# Is it OK to connect multiple diodes with the same part number in parallel?

It is not recommended to connect two diodes in parallel. Every diode has a slightly different forward voltage; even diodes with the same part number are not perfectly matched.

It is not recommended to connect diodes in parallel.
Every diode has slightly different VF characteristics. Even diodes with the same part number are not perfectly matched. If diodes are connected in parallel, a large amount of current will flow to the side with the lower VF, possibly causing deterioration or destruction.
In high-current designs in which the current ratings of diodes can be a concern, use diodes with a higher current rating instead of connecting multiple diodes in parallel.

I1 = I2
If there is no variation in the diode characteristics, you can expect the current to flow equally through the two diodes.

I1 < I2
If there is variation in the diode characteristics, more current will flow through the diode on the lower VF side. As a result, the junction temperature also rises on the lower side, further reducing VF. This causes more current to flow.

Suppose, for example, that a given diode has the following characteristics. The minimum forward voltage (VF) is not specified in this standard. The forward voltage is 0.92 V typical and 1.20 V maximum at an IF of 100 mA. Fig. 3 shows a typical IF–VF curve and its copy shifted according to the maximum value.

Suppose that a diode with typical VF and a diode with maximum VF are connected in parallel. Fig. 3 indicates that when VI = 0.8 V, a forward current of 22 mA flows through the diode with typical VF while a forward current of 400 μA flows through the diode with maximum VF. When two diodes are connected in parallel, most current flows through the one with a lower VF unless measures are taken. In this case, the diode with a lower VF dissipates more power, causing its junction temperature to increase more than the one with a higher VF.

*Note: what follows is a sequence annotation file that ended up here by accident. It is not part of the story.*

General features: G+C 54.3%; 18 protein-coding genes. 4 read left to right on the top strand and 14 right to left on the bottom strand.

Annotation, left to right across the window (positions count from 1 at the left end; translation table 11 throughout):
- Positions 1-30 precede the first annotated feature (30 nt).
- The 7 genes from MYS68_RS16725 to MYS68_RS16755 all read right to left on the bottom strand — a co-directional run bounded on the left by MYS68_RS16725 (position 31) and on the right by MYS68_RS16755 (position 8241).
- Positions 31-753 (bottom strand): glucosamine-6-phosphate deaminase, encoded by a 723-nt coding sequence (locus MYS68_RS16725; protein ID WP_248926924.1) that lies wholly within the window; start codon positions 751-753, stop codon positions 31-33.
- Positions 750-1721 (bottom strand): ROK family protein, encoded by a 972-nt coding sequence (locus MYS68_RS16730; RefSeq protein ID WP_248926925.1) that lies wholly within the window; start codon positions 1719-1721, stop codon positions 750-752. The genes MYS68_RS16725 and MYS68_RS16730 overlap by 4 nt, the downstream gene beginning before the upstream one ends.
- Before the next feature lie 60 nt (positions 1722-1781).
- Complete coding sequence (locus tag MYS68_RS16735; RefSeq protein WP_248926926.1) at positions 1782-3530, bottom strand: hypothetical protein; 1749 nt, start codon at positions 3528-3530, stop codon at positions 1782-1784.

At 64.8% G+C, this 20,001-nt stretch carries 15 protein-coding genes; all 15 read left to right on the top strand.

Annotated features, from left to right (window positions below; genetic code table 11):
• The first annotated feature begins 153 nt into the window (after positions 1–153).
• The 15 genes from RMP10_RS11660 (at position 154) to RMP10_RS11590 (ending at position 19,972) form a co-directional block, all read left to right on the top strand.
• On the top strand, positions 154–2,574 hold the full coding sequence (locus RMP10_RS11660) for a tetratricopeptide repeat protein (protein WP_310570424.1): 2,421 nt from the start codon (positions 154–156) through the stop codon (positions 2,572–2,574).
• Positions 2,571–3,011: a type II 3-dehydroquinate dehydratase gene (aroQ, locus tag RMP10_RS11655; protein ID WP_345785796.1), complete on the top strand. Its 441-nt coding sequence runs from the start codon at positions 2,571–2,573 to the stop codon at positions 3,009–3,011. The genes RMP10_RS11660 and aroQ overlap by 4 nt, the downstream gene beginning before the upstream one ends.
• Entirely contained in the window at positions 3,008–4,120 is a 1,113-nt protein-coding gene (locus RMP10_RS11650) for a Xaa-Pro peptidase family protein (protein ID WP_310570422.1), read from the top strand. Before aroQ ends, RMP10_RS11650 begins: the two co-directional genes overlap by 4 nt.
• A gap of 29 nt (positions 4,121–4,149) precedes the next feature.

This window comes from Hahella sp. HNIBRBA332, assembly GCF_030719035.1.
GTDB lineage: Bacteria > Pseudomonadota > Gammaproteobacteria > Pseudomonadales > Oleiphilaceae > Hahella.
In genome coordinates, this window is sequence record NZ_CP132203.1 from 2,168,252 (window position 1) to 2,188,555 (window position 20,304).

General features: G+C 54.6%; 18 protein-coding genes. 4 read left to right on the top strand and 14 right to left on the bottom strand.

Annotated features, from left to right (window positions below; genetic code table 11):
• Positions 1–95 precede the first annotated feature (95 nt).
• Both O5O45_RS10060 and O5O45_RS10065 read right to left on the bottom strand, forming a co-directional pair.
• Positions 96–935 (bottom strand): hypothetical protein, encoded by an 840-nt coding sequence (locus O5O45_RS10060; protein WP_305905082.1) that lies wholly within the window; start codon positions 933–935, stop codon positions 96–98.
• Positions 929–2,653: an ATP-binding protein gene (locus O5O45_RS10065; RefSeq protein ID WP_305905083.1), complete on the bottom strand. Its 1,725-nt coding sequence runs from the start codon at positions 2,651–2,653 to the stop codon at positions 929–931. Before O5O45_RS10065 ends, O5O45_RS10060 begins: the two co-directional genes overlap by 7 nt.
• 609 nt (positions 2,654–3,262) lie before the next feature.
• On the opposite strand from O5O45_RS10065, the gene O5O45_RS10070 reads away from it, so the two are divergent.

The electrical characteristics of Si diodes are dependent on temperature as indicated by Fig. 4 (IF–VF curves given at different temperatures). VF generally decreases as temperature increases. Therefore, positive feedback is formed with more current flowing through the diode with a lower VF. This condition might lead to thermal runaway. In the worst-case scenario, the junction temperature could exceed the maximum rated temperature, causing device destruction.
Therefore, use a diode with a high current rating instead of connecting multiple diodes in parallel. When you need to connect two diodes in parallel, it might be possible to prevent thermal runaway by connecting current-limiting resistors (R1 and R2) in series with each diode as shown Fig. 5. In this case, select resistors, taking variations in resistance into consideration. Large-value resistors help absorb variations in the electrical characteristics of diodes.